To paraphrase the classic song,"How do you keep them off of the farm now that they can’t afford the big city?" I recently helped give a presentation about affordable housing at the invitation of a group of young adults—in this case, the Young Democrats. As part of it, I distributed a short informal survey about their personal housing concerns. Not surprisingly, most respondents indicated that they would not be able to buy in Arlington during the next five years. Most also agreed or were not sure that high housing prices would require them to buy outside of Arlington.
Anecdotally, I’ve—we’ve—heard many stories about young people having difficulty even renting in Arlington, including young teachers. This “evidence” is consistent with the discussion held this past January by the Committee of 100 at its event "Tomorrow's Challenges and Today’s Facts: A View of Two Issues Uniquely Impacting Young Adults in Arlington.” The two issues were housing and transportation.
So what does this mean for Arlington? It means we could lose . . .
We could lose the activism and volunteer contributions of the many concerned young people participating in the recent 100 Homes campaign: You know---the “kids” with the energy and ability to get up at 3 a.m. for many days in a row.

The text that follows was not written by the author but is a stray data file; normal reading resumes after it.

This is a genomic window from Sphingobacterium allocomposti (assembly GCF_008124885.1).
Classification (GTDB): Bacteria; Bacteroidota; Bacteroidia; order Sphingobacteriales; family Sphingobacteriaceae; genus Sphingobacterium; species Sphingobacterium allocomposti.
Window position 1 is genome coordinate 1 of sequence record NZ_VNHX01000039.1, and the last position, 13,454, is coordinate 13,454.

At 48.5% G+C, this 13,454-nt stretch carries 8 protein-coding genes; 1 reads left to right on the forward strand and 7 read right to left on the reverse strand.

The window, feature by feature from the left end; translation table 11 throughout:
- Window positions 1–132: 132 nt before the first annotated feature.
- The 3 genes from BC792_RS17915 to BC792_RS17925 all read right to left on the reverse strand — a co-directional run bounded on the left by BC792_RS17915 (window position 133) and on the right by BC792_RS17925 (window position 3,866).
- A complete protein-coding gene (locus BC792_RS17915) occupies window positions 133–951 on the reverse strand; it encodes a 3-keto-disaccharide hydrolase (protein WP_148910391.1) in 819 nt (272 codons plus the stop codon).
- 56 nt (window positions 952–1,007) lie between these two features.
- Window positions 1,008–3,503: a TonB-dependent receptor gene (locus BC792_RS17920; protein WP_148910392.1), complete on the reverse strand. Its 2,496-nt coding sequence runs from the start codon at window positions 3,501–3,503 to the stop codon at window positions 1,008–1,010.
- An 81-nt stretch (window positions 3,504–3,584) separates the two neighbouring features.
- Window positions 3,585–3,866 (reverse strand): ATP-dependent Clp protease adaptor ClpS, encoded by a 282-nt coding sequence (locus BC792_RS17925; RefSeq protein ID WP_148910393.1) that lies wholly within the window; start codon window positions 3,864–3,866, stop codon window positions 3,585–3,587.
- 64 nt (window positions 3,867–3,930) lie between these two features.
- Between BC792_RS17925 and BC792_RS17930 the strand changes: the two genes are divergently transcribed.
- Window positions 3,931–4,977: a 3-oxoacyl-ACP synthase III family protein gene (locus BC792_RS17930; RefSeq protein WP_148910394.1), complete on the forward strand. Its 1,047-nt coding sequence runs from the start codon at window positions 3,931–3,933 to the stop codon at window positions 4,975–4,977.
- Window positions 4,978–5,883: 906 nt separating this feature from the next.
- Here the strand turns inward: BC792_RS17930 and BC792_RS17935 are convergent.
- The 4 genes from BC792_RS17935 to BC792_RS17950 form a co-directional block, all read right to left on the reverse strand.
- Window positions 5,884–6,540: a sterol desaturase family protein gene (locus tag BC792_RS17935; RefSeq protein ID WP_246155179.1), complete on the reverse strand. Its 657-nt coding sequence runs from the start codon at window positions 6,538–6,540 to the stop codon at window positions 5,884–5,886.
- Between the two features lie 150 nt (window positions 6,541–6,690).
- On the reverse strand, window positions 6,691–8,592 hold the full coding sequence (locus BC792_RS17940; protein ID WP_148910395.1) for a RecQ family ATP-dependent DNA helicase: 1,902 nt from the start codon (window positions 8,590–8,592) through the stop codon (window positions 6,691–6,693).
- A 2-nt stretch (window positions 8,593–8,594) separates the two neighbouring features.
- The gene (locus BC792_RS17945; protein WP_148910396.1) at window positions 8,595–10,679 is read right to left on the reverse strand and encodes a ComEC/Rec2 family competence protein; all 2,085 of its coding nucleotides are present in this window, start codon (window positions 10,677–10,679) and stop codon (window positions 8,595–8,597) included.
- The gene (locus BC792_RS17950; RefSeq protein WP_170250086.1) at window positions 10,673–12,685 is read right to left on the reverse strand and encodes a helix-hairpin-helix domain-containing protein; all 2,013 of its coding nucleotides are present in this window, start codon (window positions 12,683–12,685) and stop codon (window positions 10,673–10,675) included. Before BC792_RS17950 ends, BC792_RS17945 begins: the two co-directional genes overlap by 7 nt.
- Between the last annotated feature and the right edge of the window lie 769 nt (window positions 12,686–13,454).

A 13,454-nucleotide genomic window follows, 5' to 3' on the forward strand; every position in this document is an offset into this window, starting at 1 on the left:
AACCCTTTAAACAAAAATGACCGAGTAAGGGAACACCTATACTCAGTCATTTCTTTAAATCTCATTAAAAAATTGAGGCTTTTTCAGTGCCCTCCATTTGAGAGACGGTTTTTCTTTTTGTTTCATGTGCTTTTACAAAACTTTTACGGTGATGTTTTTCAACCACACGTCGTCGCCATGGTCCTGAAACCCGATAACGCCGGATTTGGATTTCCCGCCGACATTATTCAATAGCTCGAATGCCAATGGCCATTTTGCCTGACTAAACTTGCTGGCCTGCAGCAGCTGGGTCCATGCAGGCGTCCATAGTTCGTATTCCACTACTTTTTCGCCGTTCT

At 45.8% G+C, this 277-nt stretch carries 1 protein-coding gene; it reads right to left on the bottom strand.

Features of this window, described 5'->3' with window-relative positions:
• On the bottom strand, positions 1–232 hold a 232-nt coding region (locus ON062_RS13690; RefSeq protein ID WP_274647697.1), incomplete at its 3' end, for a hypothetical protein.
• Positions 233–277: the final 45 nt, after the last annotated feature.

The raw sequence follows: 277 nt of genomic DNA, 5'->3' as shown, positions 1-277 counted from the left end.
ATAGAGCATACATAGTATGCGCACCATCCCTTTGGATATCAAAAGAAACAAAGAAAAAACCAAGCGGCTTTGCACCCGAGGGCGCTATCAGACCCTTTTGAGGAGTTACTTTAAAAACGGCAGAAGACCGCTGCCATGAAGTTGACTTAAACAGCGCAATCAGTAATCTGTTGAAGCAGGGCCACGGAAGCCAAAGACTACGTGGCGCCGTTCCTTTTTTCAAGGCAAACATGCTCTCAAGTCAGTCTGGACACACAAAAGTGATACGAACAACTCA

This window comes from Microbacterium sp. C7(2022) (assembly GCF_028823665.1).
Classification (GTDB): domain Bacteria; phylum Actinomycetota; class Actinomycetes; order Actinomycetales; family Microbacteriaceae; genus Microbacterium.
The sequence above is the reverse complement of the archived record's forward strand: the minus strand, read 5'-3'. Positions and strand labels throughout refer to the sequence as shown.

We could lose the ongoing work of groups like the Community Volunteer Network (CVN), a social network of young adults in Arlington created for volunteering, building networks, socializing, and developing leadership.
According to 2010 Census data, only 15.6% of owner-occupied housing units in Arlington are owned by those aged 25--34, while 43.3% of Arlington’s rental stock is occupied by those in that age bracket. Overall, only 38.5% of Arlington’s owner-occupied housing is held by those 44 years old and younger---way below national averages.
Sure, life in the city is exciting and the housing market “adjustment” may be long-term, making ownership less attractive for the duration. But even if that bet is placed, there is still the issue of the lack of affordable rental units.
The young people to whom we presented were an attentive audience. They should be: they live the issues and choices the Alliance and other affordable housing advocates talk about.